Adonis Diaries

The math of favors: How to generate more transactions?

Posted on: November 1, 2011

The math of favors

Finally, a post of Seth Godin that I like.  Expressions in parentheses are mine, and I edited the post sightly for added comprehension. It goes:

“One of three things is going on in your head when you’re entering into a transaction of any kind:

  • I’m doing you a favor, bud
  • Hey, this guy is doing me a favor
  • This is a favor-less transaction

It’s interesting to think about how this internal monologue affects the way we do business.

A favor, after all, is an investment in a future relationship.

(Mostly, whoever made you a favor, such as lending you a small amount of money, particularly money, and occasionally referred you to a position, he is not about to forget you: He did you a favor and he insists on reminding you that you owe him a favor in return…best way of retaining acquaintances…  Most of the time, when you lend money and you cannot pay back in currency, you usually keep paying back in different kinds of favors that amount to many fold the money you borrowed.  I have witnessed this behavior and experienced it to know that exceptions are pretty rare.)

At the famous old-school pizza joint, they act as if they’re doing just about everyone a favor. (You love pizza, and you like their pizza.  Where else could you get what you love?)

No need to answer the phone nicely, smile, or add just a little bit extra to that pie.

Godin’s first law of pizza joints:  Quality is often inversely proportional to niceness.

(I recall a movie by Spike Lee about an Italian-origin family feeding a Black community pizza.  The juvenile delinquent grew big, and the owner of the pizzeria boasted that the community owe him a favor because they lived on pizza.  Soon, the youth in the community caught up with the spirit of the time, civil rights movement, and realized there is more to life…than eating pizza…)

Whether or not they are actually doing you a favor by selling you this pizza, they believe they are, and act accordingly.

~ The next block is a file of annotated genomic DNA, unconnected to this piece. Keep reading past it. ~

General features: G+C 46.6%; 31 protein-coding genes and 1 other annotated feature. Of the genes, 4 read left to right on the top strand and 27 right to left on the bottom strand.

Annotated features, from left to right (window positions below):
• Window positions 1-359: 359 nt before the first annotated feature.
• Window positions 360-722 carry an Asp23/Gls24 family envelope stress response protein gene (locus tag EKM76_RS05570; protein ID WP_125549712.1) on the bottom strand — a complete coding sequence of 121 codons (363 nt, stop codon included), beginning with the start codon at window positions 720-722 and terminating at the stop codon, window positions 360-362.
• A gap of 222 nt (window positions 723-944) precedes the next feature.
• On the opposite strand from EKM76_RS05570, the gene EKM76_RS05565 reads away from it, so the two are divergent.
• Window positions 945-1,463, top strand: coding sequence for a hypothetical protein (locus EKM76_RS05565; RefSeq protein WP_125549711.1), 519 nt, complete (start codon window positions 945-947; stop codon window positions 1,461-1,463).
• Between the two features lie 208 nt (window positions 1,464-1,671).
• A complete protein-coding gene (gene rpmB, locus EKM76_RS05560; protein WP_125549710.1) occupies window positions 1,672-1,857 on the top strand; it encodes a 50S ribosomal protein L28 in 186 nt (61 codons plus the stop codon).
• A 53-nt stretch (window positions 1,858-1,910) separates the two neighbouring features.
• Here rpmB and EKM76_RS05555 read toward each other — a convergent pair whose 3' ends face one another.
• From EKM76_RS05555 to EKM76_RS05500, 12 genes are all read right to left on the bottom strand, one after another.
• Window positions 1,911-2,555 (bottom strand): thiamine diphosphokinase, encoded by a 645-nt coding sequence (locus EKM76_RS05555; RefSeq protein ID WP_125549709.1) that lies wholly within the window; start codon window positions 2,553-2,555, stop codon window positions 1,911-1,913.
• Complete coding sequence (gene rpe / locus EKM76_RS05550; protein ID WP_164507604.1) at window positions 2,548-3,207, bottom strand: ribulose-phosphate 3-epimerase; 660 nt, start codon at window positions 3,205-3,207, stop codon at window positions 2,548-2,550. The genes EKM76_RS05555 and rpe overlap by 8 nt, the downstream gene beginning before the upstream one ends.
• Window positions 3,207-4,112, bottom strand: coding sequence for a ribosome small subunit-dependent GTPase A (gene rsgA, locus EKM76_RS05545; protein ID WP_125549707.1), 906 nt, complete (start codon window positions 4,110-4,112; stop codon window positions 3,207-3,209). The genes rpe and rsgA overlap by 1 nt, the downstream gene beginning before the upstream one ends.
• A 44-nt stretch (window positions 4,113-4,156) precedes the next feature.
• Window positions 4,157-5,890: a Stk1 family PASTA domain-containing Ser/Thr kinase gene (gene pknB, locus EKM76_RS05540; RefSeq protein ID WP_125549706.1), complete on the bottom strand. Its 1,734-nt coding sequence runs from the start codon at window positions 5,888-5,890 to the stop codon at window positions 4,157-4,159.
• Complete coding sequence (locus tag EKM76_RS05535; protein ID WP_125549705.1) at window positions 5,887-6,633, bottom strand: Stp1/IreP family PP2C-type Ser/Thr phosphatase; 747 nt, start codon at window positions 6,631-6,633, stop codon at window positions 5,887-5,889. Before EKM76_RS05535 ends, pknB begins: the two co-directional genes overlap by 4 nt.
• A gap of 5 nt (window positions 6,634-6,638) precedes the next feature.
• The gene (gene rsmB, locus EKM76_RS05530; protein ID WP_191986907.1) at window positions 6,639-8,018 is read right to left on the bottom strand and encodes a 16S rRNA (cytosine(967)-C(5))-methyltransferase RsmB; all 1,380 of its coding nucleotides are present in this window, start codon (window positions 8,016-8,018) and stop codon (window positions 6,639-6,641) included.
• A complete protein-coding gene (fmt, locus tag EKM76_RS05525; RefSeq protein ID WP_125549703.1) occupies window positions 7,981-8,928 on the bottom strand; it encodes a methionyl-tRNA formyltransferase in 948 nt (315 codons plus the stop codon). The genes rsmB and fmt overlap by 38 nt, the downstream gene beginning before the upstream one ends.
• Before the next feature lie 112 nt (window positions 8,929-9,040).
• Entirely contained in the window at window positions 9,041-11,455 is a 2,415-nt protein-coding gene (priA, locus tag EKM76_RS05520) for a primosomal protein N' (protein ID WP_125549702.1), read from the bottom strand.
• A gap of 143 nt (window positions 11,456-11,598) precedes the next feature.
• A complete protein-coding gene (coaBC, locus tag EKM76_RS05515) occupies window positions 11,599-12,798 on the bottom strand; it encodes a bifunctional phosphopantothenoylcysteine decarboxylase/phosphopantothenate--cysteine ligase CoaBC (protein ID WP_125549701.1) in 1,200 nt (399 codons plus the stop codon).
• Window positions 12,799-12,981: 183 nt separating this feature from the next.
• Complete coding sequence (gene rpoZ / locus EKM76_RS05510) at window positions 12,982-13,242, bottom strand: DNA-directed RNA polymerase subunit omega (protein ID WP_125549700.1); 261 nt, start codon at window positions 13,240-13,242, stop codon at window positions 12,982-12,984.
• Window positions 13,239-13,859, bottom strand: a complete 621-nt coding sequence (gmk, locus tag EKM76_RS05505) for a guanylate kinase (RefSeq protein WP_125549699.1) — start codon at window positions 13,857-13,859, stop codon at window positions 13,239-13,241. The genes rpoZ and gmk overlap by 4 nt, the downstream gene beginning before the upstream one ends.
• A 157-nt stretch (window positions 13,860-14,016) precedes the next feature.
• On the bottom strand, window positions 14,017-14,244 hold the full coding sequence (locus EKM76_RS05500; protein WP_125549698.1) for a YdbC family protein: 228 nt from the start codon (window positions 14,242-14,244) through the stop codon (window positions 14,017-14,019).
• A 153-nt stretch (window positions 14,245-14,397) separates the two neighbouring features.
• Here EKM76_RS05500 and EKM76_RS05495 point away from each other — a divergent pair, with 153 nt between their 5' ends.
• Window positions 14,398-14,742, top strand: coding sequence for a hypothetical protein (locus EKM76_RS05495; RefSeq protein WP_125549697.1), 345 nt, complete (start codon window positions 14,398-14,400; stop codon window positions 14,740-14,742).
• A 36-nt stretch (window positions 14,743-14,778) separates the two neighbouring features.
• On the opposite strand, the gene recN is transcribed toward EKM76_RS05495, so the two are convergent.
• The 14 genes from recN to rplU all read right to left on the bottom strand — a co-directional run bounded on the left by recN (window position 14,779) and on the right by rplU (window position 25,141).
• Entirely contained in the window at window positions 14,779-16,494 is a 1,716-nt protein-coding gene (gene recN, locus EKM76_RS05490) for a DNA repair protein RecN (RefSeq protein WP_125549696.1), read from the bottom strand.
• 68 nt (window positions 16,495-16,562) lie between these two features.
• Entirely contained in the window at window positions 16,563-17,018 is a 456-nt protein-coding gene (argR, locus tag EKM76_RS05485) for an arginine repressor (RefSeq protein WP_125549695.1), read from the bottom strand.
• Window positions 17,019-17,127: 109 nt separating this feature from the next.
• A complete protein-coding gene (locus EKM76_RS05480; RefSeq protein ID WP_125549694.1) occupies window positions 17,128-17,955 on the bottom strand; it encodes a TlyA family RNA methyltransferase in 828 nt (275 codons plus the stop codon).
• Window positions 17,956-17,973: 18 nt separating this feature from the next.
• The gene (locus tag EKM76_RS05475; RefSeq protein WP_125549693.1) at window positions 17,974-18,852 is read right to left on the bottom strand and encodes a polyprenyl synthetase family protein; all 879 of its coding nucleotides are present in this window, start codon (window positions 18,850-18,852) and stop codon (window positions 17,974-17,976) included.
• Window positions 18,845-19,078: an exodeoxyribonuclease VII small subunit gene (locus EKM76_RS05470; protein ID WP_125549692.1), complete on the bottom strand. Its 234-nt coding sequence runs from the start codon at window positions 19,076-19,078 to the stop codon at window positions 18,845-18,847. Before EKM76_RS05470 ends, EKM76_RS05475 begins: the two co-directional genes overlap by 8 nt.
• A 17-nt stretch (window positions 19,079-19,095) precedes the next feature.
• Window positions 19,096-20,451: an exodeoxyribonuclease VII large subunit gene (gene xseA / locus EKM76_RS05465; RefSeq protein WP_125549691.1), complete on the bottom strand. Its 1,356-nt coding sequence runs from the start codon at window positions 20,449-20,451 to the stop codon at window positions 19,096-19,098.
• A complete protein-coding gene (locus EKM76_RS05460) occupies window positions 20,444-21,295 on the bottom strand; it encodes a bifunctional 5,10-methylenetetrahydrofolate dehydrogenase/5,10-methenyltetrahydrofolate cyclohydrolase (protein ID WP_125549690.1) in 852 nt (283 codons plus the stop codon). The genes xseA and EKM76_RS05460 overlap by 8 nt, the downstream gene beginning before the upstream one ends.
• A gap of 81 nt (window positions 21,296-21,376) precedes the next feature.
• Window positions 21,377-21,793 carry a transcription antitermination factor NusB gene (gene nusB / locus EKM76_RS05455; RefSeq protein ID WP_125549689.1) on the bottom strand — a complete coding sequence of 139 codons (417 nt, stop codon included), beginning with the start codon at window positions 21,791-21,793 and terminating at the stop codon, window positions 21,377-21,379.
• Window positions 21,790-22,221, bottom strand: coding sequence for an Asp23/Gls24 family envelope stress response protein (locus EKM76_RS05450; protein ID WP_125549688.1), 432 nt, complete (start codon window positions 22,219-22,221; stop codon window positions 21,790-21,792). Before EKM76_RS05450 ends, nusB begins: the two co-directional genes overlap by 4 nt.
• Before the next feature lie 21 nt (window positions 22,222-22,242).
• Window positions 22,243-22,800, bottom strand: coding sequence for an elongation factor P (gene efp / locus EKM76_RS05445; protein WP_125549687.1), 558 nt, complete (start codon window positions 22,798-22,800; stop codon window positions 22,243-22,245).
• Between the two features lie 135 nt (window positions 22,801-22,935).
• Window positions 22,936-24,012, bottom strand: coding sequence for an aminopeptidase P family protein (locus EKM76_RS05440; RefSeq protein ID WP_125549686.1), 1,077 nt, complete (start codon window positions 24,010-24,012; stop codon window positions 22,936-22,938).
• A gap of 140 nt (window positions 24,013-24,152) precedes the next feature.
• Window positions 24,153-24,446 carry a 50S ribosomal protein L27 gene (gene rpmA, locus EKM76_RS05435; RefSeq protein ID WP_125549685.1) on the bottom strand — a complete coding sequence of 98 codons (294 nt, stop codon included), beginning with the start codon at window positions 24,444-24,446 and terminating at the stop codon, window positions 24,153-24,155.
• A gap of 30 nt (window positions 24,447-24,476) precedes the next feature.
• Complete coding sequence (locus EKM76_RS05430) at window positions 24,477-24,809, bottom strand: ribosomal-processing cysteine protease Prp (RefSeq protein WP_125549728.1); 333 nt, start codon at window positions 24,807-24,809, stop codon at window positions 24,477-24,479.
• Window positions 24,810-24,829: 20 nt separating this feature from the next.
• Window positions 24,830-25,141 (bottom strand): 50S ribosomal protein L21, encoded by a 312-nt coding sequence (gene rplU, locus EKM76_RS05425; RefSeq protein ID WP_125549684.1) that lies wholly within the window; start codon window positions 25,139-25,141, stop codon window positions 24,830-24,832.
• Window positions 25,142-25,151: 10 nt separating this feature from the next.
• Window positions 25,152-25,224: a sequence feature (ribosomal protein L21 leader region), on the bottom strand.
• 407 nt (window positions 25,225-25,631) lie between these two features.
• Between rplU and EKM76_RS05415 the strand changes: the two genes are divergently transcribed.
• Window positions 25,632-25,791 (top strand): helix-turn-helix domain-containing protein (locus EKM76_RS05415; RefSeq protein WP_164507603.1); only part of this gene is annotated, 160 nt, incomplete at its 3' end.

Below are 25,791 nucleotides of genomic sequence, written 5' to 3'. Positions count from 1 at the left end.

On the other hand, when your buddy Lorne Michaels does you a favor and gets his friend Steve Martin to stop by your kid’s birthday party, it’s really obvious that a favor is being done. So you bend over backwards, you’re dancing at the edge of obsequiousness, putting as much extra on the table as you can get away with. After all, he’s doing you a favor.

And most of the time, it’s the third category: business as usual.

My hope is that during business as usual, you’re aggressively over delivering, but still, it’s not like they’re doing you a favor by transacting with you. It’s an exchange, a sustainable transaction, where both sides win.

The disconnect happens when one party in the transaction thinks he’s doing the other guy a favor… but the other guy doesn’t act that way in return.

In fact, when both sides think they’re doing the other a favor, it’s a meltdown. The flip-side is great–when both sides act as if the other guy is doing them a favor.

The shortcut to success is this: why not always act as if the other guy is doing the favor?” End of quote

 

Indeed, “why not always act as if the other guy is doing the favor?”  On the individual level, this is a great attitude and very profitable.

On the flip-side, it is the worst case scenario among States.

The third alternative is more effective:  Each State in the negotiation table thinks of doing the other parties favors, but act neutral.

For example, why western States, European and the US think that they are doing developing States favors by launching preemptive wars, strikes, and financial embargoes?

Why after developing countries successfully win a mass revolution, and in non-violent revolts, do western States butt-in to grab the largest piece of the favor pie?

As if in this wretched poor countries nothing can be done without prior planning of the intelligence agencies of the veto-power States in the UN?

After all, it is the Egyptian citizens who got killed, injured, and stood steadfast in mostly non-violent sit-ins and marches…Why the US Administration feels that it has to propagate the message that the upheaval was successful because it sided against Mubarak, finally?

Why does the US Administration encourage power sharing between the military and the religious Sunni “Moslem Brotherhood” political parties and movements, in Turkey, Tunisia, Egypt…?

Is there any role to the secular and liberal factions in Arab/Islamic States withing the western propaganda?

What kinds of “alternative democracy” has the US created? How it is described?

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adonis49

adonis49

adonis49

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